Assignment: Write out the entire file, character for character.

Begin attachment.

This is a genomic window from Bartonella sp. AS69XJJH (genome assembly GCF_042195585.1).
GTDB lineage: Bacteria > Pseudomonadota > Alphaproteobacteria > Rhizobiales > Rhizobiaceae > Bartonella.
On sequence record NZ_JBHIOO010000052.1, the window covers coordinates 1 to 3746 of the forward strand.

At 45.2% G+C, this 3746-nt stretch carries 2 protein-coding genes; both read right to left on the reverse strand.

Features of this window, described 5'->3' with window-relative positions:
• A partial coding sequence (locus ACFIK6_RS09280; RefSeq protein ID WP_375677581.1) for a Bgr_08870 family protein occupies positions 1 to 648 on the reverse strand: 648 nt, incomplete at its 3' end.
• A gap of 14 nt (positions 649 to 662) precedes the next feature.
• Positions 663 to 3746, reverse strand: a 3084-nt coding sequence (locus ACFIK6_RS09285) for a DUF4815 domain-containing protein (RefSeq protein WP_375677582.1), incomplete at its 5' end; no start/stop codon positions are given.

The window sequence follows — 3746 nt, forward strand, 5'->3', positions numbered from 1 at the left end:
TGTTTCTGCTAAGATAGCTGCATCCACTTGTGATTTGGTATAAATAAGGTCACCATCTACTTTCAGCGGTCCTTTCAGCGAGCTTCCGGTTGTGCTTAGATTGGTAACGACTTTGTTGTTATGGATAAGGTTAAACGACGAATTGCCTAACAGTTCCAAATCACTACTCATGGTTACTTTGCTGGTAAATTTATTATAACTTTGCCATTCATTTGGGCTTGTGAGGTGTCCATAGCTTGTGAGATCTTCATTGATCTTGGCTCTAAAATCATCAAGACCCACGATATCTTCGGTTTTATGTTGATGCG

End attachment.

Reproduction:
This is a genomic window from Bartonella sp. AS69XJJH (genome assembly GCF_042195585.1).
GTDB lineage: Bacteria > Pseudomonadota > Alphaproteobacteria > Rhizobiales > Rhizobiaceae > Bartonella.
On sequence record NZ_JBHIOO010000052.1, the window covers coordinates 1 to 3746 of the forward strand.

At 45.2% G+C, this 3746-nt stretch carries 2 protein-coding genes; both read right to left on the reverse strand.

Features of this window, described 5'->3' with window-relative positions:
• A partial coding sequence (locus ACFIK6_RS09280; RefSeq protein ID WP_375677581.1) for a Bgr_08870 family protein occupies positions 1 to 648 on the reverse strand: 648 nt, incomplete at its 3' end.
• A gap of 14 nt (positions 649 to 662) precedes the next feature.
• Positions 663 to 3746, reverse strand: a 3084-nt coding sequence (locus ACFIK6_RS09285) for a DUF4815 domain-containing protein (RefSeq protein WP_375677582.1), incomplete at its 5' end; no start/stop codon positions are given.

The window sequence follows — 3746 nt, forward strand, 5'->3', positions numbered from 1 at the left end:
TGTTTCTGCTAAGATAGCTGCATCCACTTGTGATTTGGTATAAATAAGGTCACCATCTACTTTCAGCGGTCCTTTCAGCGAGCTTCCGGTTGTGCTTAGATTGGTAACGACTTTGTTGTTATGGATAAGGTTAAACGACGAATTGCCTAACAGTTCCAAATCACTACTCATGGTTACTTTGCTGGTAAATTTATTATAACTTTGCCATTCATTTGGGCTTGTGAGGTGTCCATAGCTTGTGAGATCTTCATTGATCTTGGCTCTAAAATCATCAAGACCCACGATATCTTCGGTTTTATGTTGATGCG